Suprapubic catheter

More rarely, a child may have a suprapubic catheter. This catheter is surgically placed between the bladder and the outside of the belly. It drains urine to an attached bag. A suprapubic catheter is removed about 1 week after either the Foley catheter or stent has been removed from the urethra. If your child has a suprapubic catheter, you will be given more information on how to care for it.

To learn more, please read "Urinary Catheter: Care at Home."

Soaking off the bandage after the operation

Your child will come home with a bandage on his penis. Within 2 days (48 hours) of coming home, start giving your child warm baths. You can bathe your child 3 or 4 times a day. The bandage should start to come off on its own in the bath, if not, you will need to take it off. The bandage should be fully removed within 1 to 2 days (24 to 48 hours) after the surgery. If you have problems getting the bandage off, call the urology clinic.

Every time you bathe your child, let his penis dry by itself. Then put an antibacterial cream such as Polysporin on the whole area.

If you can, double diaper

If your child's stent or catheter is long enough, you can double diaper him. This means he will wear 2 diapers, one over the other. First, diaper him as always but tape the tube to the outside of the diaper. Then put the second diaper over top of the first so that the pee can drip into the second diaper.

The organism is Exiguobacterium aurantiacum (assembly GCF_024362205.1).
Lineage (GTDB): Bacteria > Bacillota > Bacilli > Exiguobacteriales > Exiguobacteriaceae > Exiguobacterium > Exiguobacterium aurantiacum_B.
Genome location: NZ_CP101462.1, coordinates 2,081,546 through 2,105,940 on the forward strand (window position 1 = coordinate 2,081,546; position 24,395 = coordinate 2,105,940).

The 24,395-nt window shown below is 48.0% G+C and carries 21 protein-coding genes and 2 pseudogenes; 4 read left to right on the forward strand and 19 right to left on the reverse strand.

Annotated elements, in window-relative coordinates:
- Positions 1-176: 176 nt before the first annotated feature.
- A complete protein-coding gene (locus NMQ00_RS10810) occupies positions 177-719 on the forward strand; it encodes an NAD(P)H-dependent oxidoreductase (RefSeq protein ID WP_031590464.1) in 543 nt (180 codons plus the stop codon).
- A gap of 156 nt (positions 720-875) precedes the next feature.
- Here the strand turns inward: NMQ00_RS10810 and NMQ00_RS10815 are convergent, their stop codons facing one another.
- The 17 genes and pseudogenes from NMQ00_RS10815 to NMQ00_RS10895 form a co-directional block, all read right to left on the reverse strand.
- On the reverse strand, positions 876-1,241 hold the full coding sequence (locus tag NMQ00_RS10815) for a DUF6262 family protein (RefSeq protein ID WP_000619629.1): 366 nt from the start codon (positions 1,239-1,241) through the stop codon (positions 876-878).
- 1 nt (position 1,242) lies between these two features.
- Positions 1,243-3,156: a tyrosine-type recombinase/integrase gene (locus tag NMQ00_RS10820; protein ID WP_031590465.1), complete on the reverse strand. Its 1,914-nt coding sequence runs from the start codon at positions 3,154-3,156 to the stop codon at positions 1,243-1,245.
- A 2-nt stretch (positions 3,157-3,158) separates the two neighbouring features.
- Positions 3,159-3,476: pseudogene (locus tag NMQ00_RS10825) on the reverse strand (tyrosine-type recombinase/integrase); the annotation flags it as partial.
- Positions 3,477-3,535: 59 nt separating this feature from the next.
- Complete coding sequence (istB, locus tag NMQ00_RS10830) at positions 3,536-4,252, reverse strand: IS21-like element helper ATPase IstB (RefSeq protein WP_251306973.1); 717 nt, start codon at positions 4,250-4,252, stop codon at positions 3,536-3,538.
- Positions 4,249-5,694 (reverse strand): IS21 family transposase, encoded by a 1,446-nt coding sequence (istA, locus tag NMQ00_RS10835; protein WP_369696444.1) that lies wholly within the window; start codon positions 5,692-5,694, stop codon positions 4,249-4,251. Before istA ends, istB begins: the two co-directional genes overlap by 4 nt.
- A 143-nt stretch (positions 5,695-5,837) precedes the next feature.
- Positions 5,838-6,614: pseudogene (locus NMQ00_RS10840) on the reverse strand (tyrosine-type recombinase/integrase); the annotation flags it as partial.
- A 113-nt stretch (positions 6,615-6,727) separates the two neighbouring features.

If the tube coming out of your child's penis is not long enough to do this, just diaper him as you normally would.

There may be a little bleeding

You may see a little bleeding from your child's stitches. This is more likely to happen if your child bumps or bangs himself. A little bleeding is normal. You may see a small amount of blood when you change your child's diaper in the first few days.

If there is a lot of bright red active bleeding when you get home from the hospital, press firmly with your hand on your child's penis right away. Keep pressing for 15 minutes and call the urology clinic.

Eating and drinking after the operation

Your child needs to have plenty of liquids after the operation. He should drink more than he normally would when he gets home from the hospital.

Codeine and other medicines may cause your child to have constipation. Constipation means problems having a bowel movement (poo). It is important to avoid this. If your child becomes constipated, he may push too hard when he has a bowel movement. This can cause pain. Your child may need stool softeners and glycerin suppositories if he is having constipation. If you are unsure of what product(s) to use, please talk to the pharmacist or call the urology clinic and speak to a nurse.